Whenever I start brewing a new deck, the first thing I like to do is come up with a theme, a combo, or some other binder to tie the spells together. Whether it’s a Tribal deck like Zombies, a theme deck like Metalcraft, or a combo deck like… huh, it’s been a while since I made a combo deck. In any case, that’s the first thing I do. Then I look to round out my core spells with utility spells that will help the deck thrive in a non-solitaire environment: Kill spells in Black, Counters in Blue, and so on. Finally, once I’ve got 36 or so spells lined up for one last check, I start to consider my mana base. The fact that building my mana base is an afterthought in most cases is problematic, and I decided to start doing some extra reading on the subject to see if I could shore up this aspect of my deck building skills. Sure enough, the internet is absolutely awash with articles about Land in Magic, but the chaff can be hard to separate from the wheat, so I thought I would try to do some of that work for you, and present to you what I found. I may revisit this in more detail another time but, for the moment, I shall simply present an overview of my recent research.
Rule Number One: Feasibility
First things first, as per tip number one here, “Make sure your deck is at least reasonable for the format.” In an Innistrad Block Constructed Deck, for example, you’ll only have access to the enemy-colored dual lands from Innistrad, such as Woodland Cemetery which can make it particularly tricky to run something like Naya (Red White Green) since the only dual land you’ll have available is Clifftop Retreat. Without much mana-fixing (spells like Birds of Paradise and Rampant Growth which can help provide mana of whatever color you might need at the moment) you may find it very difficult to run one of the more traditional three-color combinations without running into major mana issues. That’s not to say it’s impossible, of course, as there are options in Evolving Wilds and even Shimmering Grotto, but consistency is going to be an issue no matter how you slice it. So, again, the first step is to make sure that your wild brew is going to be feasible given the restrictions of the format.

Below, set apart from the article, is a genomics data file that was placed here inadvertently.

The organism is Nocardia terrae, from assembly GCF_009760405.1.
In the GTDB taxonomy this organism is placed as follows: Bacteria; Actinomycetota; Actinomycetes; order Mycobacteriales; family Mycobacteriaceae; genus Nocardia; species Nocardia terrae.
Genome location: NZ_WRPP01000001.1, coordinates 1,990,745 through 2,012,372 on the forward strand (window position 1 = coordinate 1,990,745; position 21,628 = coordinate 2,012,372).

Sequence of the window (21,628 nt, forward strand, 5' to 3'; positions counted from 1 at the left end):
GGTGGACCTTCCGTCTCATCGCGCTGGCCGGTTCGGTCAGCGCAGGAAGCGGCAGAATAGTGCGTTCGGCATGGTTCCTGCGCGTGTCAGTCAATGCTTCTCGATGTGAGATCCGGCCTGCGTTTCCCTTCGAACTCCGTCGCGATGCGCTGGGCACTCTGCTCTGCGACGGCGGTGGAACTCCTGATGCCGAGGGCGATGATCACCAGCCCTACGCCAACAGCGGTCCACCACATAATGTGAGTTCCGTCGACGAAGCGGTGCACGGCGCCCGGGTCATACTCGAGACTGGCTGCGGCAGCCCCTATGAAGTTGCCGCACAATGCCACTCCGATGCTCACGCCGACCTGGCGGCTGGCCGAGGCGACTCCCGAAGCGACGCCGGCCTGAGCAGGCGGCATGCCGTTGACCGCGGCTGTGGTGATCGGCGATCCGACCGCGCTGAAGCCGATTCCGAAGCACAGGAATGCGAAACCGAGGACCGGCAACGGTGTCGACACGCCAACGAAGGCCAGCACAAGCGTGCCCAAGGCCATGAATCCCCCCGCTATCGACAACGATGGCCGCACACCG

Counting and Colors
Once you’ve decided that your deck is, in fact, feasible, then it’s time to start brewing. Make your spell choices, build out your shell, and save the mana for later. Given how dependent your land choices are on your spell selection, it is nigh impossible to build your mana base first, and construct your deck to suit. Once you’ve got your deck constructed sans-land, it’s time to catalogue your spell choices. You’ll want to take note of three distinct sets of information. First your mana curve or, loosely put, the number of non-utility spells in your deck corresponding to each Converted Mana Cost(CMC.) For instance, Grizzly Bears goes in the 2-CMC slot because you’re likely to want to cast it on the second turn. Doom Blade does not go into the 2-CMC slot, since it is a utility spell that you’re going to cast when it is strategically optimal, not at your first opportunity. For example, imagine a deck with a mana curve that looks like 9,8,8,11, at the 1, 2, 3, and 4 CMC slots respectively. Given an appropriate mana base to work from, this deck will fairly consistently curve out where it drops a 1-drop on turn one, 2-drop on turn two, and so on through turn four. Once you’ve got an idea of what your mana curve looks like, take stock of the color requirement for each spell, including utility spells and land activations such as Moorland Haunt. Here, specifically, you’re looking for spells with more than one colored mana symbol in the cost. For example, Doom Blade is easier to cast than Victim of the Night which is easier to cast than, say, Massacre Wurm because of the extra color requirements in the casting cost. Your mana base needs to be able to support every spell in your deck, as well as time constraints, such as what turn you want to be casting your Day of Judgment. Finally, once that’s done, take one last look to determine where in the mana curve your colors fit. In last week’s Black White deck, you may have noticed that all of my white spells are 3-CMC, at the high end of my mana curve. That means that I don’t have any use for White mana on turn one or two, so I have extra turns to draw a White source before I might need it.
Making Your Mana
Now that we’ve taken stock of our deck, it’s time to make our first attempt at a mana base. Looking at the type of deck you’re constructing (Aggro, Combo, Control, etc.) and, having a rough idea of what your mana curve looks like, you can consult the handy chart here to see roughly how many lands you should include. To be sure, 24 is a safe bet to start with, but you’ll want to skew up or down depending on what you’re trying to do with the deck. I’ve seen successful decks running as few as 16 and as many as 37 lands, so don’t think that you need to keep it in the 22 to 26 land range forever. Acceleration, such as Birds of Paradise and Rampant Growth should also be taken into account when deciding how much land to include. I’ve seen a few different suggestions for this, but I like the 2-for-1 approach, where you can safely remove a single land for every two acceleration spells. In case you’re running 4 Rampant Growth, for example, you can usually get away with going from 24 down to 22 lands, assuming sufficient green sources to actually cast the accelerants, based on wanting 4 mana available on turn four. Finally, we get to our land composition.